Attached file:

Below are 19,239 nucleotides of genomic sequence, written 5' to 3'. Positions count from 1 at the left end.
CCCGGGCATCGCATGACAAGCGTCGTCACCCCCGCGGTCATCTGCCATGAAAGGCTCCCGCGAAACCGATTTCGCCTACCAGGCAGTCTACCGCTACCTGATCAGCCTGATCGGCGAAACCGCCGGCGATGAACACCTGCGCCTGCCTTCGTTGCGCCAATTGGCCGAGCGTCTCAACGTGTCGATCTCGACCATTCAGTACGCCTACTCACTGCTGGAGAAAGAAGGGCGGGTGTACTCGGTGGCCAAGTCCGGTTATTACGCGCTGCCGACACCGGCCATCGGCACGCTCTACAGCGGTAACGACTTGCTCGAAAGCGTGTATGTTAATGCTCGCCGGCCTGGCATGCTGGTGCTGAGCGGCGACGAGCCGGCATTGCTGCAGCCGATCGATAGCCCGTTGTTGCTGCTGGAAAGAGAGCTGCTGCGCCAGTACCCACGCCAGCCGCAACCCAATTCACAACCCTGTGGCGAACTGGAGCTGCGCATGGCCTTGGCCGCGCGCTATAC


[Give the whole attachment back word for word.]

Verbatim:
Below are 19,239 nucleotides of genomic sequence, written 5' to 3'. Positions count from 1 at the left end.
CCCGGGCATCGCATGACAAGCGTCGTCACCCCCGCGGTCATCTGCCATGAAAGGCTCCCGCGAAACCGATTTCGCCTACCAGGCAGTCTACCGCTACCTGATCAGCCTGATCGGCGAAACCGCCGGCGATGAACACCTGCGCCTGCCTTCGTTGCGCCAATTGGCCGAGCGTCTCAACGTGTCGATCTCGACCATTCAGTACGCCTACTCACTGCTGGAGAAAGAAGGGCGGGTGTACTCGGTGGCCAAGTCCGGTTATTACGCGCTGCCGACACCGGCCATCGGCACGCTCTACAGCGGTAACGACTTGCTCGAAAGCGTGTATGTTAATGCTCGCCGGCCTGGCATGCTGGTGCTGAGCGGCGACGAGCCGGCATTGCTGCAGCCGATCGATAGCCCGTTGTTGCTGCTGGAAAGAGAGCTGCTGCGCCAGTACCCACGCCAGCCGCAACCCAATTCACAACCCTGTGGCGAACTGGAGCTGCGCATGGCCTTGGCCGCGCGCTATAC